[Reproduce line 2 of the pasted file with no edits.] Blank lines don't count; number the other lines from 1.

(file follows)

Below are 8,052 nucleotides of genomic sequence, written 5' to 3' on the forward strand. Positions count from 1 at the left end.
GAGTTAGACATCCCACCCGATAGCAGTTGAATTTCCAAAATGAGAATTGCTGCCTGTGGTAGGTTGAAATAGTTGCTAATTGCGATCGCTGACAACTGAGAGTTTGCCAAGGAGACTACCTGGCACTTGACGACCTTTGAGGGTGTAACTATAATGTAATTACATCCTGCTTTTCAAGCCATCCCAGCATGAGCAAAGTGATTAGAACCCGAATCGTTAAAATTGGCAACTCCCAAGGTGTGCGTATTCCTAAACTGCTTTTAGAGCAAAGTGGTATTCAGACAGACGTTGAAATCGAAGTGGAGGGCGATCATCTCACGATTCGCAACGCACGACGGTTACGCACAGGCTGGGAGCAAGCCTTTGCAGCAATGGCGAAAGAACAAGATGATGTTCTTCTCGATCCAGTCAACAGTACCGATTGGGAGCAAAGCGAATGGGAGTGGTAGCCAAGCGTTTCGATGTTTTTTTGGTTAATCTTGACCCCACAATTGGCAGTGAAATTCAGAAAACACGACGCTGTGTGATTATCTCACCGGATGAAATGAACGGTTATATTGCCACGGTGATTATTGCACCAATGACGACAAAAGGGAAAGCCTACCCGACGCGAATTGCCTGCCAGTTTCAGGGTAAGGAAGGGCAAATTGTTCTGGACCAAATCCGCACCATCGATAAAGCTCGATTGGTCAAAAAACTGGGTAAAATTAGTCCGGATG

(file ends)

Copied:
GAGTTAGACATCCCACCCGATAGCAGTTGAATTTCCAAAATGAGAATTGCTGCCTGTGGTAGGTTGAAATAGTTGCTAATTGCGATCGCTGACAACTGAGAGTTTGCCAAGGAGACTACCTGGCACTTGACGACCTTTGAGGGTGTAACTATAATGTAATTACATCCTGCTTTTCAAGCCATCCCAGCATGAGCAAAGTGATTAGAACCCGAATCGTTAAAATTGGCAACTCCCAAGGTGTGCGTATTCCTAAACTGCTTTTAGAGCAAAGTGGTATTCAGACAGACGTTGAAATCGAAGTGGAGGGCGATCATCTCACGATTCGCAACGCACGACGGTTACGCACAGGCTGGGAGCAAGCCTTTGCAGCAATGGCGAAAGAACAAGATGATGTTCTTCTCGATCCAGTCAACAGTACCGATTGGGAGCAAAGCGAATGGGAGTGGTAGCCAAGCGTTTCGATGTTTTTTTGGTTAATCTTGACCCCACAATTGGCAGTGAAATTCAGAAAACACGACGCTGTGTGATTATCTCACCGGATGAAATGAACGGTTATATTGCCACGGTGATTATTGCACCAATGACGACAAAAGGGAAAGCCTACCCGACGCGAATTGCCTGCCAGTTTCAGGGTAAGGAAGGGCAAATTGTTCTGGACCAAATCCGCACCATCGATAAAGCTCGATTGGTCAAAAAACTGGGTAAAATTAGTCCGGATG